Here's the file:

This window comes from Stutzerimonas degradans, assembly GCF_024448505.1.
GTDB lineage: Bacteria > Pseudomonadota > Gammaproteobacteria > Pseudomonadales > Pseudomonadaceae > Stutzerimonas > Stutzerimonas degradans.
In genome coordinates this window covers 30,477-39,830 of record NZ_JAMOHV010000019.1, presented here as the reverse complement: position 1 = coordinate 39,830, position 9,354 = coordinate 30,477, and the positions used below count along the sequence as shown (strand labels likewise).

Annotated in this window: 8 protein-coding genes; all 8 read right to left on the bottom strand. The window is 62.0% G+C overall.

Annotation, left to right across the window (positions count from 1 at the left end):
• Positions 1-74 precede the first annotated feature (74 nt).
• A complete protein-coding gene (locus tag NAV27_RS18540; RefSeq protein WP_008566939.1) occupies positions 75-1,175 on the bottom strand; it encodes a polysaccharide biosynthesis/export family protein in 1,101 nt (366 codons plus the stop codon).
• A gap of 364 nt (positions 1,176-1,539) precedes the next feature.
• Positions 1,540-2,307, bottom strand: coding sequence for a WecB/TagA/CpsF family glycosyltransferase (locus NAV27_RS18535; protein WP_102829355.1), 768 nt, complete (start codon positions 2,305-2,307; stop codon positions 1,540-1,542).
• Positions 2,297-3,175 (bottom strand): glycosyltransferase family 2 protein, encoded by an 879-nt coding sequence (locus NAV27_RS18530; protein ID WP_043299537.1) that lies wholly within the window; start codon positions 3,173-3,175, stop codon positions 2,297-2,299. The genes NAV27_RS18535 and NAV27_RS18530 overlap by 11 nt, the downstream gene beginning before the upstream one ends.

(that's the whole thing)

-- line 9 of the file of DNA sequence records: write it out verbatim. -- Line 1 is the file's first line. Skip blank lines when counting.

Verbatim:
• Positions 1,540-2,307, bottom strand: coding sequence for a WecB/TagA/CpsF family glycosyltransferase (locus NAV27_RS18535; protein WP_102829355.1), 768 nt, complete (start codon positions 2,305-2,307; stop codon positions 1,540-1,542).